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Currently viewing the tag: "Motivation"

8756961262?profile=RESIZE_400xStudies on Team Motivation and Building Effective Teams stem from the research carried out in Psychology and Sociology.  Wilhelm Wundt (1832-1920), the Founder of Modern Psychology, is credited with conducting the 1st research on the subject.

The Social Psychologist Kurt Lewin (1890-1947) is credited with introducing the term “Group Dynamics.” The term defined the constructive and destructive forces within Groups of people.  Lewin pioneered the Group Dynamics Research Center at the Massachusetts Institute of Technology, first of its kind dedicated to the study of Group Dynamics and how it could be applied to real-world and social issues.

The latter half of the 20th century saw attention shifted more towards studying how Group Performance could be improved in the workplace to foster an Organizational Culture of cohesiveness, and Tuckman’s study proved significant in this regard.

Bruce Tuckman’s Model on Group Development became one of the most influential studies on the subject.  Originally conducted in 1965, the Model was further improved by Tuckman and his colleague in 1977.

Tuckman’s assertion was that each of the phases of the model is indispensable and unavoidable for the team to grow, face up to challenges, tackle problems, find solutions, plan strategically, and deliver results.  Tuckman’s model has become the foundation for following models and commonly used by management consultants for Team Management and Client Management.  For the model to be applicable in the work place, it is vital to comprehend the process at each stage and its concepts.

Tuckman’s Group Development Model comprises the following 5 stages:

  1. Forming
  2. Storming
  3. Norming
  4. Performing
  5. Adjourning

The 5th stage of Group Development called “Adjourning” was added in 1977, by Tuckman and his colleague Mary Ann Jensen.

 

Let us examine some of the stages of Tuckman’s model for Group Development in a little more detail. 

Forming

The key dynamic of the first stage is Orientation.  This is the stage where people are brought together in a Group.  How quickly the group’s transition to the 2nd stage takes place depends on the clarity and complexity of the goal and members’ previous experience of working in groups.  Some of the key characteristics of this stage include:

  • An upbeat outlook of group members about what is to be accomplished.
  • Anxiousness on part of members about what the other team members will be like.

Managers of the group at this stage have to be directly and intimately involved.  Clear guidelines and structure by the manager are necessary to ensure that the team builds strong relationships.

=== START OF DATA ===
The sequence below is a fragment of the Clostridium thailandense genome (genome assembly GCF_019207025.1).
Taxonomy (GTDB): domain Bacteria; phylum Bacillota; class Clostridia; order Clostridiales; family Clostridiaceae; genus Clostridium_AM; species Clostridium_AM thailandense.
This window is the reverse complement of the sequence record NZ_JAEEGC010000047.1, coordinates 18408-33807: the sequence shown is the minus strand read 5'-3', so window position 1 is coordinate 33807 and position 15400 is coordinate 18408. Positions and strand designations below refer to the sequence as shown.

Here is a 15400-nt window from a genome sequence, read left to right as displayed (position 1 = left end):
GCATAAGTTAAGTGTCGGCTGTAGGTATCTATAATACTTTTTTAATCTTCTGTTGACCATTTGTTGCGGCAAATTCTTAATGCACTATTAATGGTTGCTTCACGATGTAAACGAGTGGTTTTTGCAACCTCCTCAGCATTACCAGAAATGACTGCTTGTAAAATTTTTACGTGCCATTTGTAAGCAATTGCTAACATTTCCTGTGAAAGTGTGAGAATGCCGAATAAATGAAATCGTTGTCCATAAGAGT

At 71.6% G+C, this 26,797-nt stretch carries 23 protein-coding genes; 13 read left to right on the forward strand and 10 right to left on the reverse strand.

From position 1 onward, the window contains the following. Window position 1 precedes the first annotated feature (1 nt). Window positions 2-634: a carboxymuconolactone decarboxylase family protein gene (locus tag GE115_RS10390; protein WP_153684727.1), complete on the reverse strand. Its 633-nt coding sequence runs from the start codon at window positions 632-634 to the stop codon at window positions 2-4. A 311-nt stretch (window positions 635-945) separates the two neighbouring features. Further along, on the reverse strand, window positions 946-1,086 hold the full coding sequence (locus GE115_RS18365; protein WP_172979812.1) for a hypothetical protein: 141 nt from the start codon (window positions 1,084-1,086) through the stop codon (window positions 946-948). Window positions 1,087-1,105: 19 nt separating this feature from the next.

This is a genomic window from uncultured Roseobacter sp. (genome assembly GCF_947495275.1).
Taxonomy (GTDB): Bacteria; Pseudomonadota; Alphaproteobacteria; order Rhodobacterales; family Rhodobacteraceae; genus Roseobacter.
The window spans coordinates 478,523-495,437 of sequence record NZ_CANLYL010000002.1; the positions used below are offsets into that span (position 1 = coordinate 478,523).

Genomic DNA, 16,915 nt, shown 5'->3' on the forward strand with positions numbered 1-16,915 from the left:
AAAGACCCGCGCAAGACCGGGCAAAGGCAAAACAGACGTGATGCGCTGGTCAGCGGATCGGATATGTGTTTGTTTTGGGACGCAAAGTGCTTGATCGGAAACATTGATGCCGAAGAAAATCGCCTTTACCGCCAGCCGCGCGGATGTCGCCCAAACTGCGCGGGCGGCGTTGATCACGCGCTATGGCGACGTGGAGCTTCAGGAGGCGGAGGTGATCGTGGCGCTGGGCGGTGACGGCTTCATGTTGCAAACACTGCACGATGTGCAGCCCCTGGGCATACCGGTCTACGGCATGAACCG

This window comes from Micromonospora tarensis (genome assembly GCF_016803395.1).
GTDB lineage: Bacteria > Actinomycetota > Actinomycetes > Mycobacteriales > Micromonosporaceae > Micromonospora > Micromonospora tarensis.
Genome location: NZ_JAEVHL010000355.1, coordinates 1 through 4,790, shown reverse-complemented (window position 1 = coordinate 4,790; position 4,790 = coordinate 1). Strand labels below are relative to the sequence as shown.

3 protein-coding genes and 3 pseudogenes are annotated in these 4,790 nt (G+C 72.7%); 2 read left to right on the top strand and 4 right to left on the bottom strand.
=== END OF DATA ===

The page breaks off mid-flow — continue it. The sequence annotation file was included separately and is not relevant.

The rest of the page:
Storming

The key dynamic of this stage is Power Struggle.  At this 2nd stage team members feel more at ease voicing and questioning opinions, and that is when internal conflict flares up.  Channeling this conflict in a positive direction will make for a cohesive team.  Some of the key characteristics of this stage are:

  • Perception formation about other team members’ abilities.
  • Alliance formation among team members and discussions regarding the goal and the approach to achieve it.

The group leader has to show a Problem Solving Mindset at this stage, swiftly channel conflict between teams in order to avoid demoralization.  Among many other actions at this stage, the leader also has to guide the team in decision-making and proffering explanations on how decisions transpired.

Norming

The key dynamic of the 3rd stage of team development is Cooperation.  The members concentrate on settling differences to make way for clear definition of organizational mission and objectives.  Manager’s role within the team transforms from that of leader to that of a team member.

Interested in learning more about Tuckman’s 5-Stage Group Development Model?  You can download an editable PowerPoint on Tuckman’s 5 Stages of Group Development here on the Flevy documents marketplace.

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Stock image 2 - Reengagement after RestructuringRestructuring is a turbulent process that shakes the foundations of the organization.  The goal of Operational Excellence cannot be realized merely by the surgical removal of human resource during Redeployment after Restructuring.

Keeping focus on moving the organization forward with vitality means boosting the sagging morale of the employees who survive this storm.  It is the attention to the surviving employees that is going to kick-start the Revitalization process and usher in a new Organizational Culture.